Allison Ricket is an English teacher from Athens High School that participated in the Problem Scenario Project last summer and fall. She is highly motivated to create career development programs for students in Athens County. In her own words....
"I've never done anything like this before in school."
"This project seems more important."
"I've worked a lot harder on this project than I have for any other project in school, ever."
These represent just a few of the comments about the Problem Scenario Project I received when I asked for feedback in a group of my sophomore English students. I randomly selected a handful of students from each of my classes to participate in a half-way-through-the-project feedback session, and as the comments circled around the table, a consensus emerged. The business problem scenario challenged, engaged, and inspired my students.
Five local businesses from Athens, Ohio donated their time to my classroom for the Problem Scenario Project. The first step in the process - planning the problem scenario - required a brief strategizing meeting between myself and the business owner or representative. During this meeting, I asked the business representative to talk to me about his or her job, what they liked, what problems they faced, while I mentally checked their problems against my curriculum standards. Usually it took only a half hour before we collectively alighted on a real problem that fit my curriculum standards and I believed my students could solve.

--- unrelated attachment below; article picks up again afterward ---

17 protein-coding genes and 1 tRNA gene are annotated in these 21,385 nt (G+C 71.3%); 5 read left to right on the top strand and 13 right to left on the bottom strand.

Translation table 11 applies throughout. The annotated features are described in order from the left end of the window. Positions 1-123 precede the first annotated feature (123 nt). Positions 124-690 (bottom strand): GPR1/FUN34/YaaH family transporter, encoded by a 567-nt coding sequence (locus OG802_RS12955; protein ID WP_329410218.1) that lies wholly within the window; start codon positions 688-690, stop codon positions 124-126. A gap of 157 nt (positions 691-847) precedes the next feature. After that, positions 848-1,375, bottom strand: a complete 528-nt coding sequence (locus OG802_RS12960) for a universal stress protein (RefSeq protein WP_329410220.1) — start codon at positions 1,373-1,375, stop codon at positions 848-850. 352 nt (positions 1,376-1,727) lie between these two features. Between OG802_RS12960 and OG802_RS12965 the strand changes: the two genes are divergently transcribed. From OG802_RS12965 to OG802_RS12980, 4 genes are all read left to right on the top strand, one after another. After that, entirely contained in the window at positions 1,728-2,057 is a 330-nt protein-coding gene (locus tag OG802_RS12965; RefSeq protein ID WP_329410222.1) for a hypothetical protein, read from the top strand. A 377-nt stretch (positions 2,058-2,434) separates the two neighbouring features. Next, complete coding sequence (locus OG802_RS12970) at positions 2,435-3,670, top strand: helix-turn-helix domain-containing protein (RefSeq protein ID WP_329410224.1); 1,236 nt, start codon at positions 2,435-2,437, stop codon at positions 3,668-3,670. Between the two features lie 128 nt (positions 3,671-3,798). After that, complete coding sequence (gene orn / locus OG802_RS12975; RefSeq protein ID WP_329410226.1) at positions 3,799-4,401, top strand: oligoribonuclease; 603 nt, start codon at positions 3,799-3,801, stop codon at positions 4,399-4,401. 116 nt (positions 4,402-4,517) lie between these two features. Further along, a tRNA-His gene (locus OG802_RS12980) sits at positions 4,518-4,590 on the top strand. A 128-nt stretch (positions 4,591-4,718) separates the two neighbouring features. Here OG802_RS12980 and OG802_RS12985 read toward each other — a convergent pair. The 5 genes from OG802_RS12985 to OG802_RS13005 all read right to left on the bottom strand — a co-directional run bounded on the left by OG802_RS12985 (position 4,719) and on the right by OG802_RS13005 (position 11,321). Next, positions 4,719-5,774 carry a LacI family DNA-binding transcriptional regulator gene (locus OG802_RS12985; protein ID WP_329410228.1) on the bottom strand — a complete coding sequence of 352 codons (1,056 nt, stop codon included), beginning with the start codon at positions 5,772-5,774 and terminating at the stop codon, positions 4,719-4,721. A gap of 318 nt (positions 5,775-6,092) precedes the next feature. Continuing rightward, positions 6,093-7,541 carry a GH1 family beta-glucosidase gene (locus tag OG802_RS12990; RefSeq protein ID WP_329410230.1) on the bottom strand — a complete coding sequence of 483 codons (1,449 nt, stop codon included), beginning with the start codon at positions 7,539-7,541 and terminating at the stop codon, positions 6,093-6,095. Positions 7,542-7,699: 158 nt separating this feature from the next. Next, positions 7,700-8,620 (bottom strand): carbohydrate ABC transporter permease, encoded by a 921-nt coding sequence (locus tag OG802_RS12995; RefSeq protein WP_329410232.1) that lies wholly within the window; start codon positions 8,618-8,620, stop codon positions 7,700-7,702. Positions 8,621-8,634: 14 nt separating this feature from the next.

BB2C's Problem Scenario Project is based on the best practice of Problem based learning, which encourages students to develop higher-order thinking skills like analysis, synthesis, projection, and creativity. Problem based learning depends on an "ill structured problem" - a simply stated, open-ended, multifaceted real-world problem - which then requires students to understand multiple perspectives, research at length, and think holistically in terms of outcome and impact.
For example, one of my businesses, The Market on State, wanted new approaches to draw in foot traffic to their mall. When owners Brent and Cindy Hayes came to my classroom, they presented this problem to the class.
Although this problem scenario may appear simple, the complexity emerged as students began to question Cindy and Brent about current shoppers, available retail space for expansion, the mission and vision Cindy and Brent have for the mall, and current marketing efforts. Taking all these factors into account, my students went to work.
Look for part 2 next week.....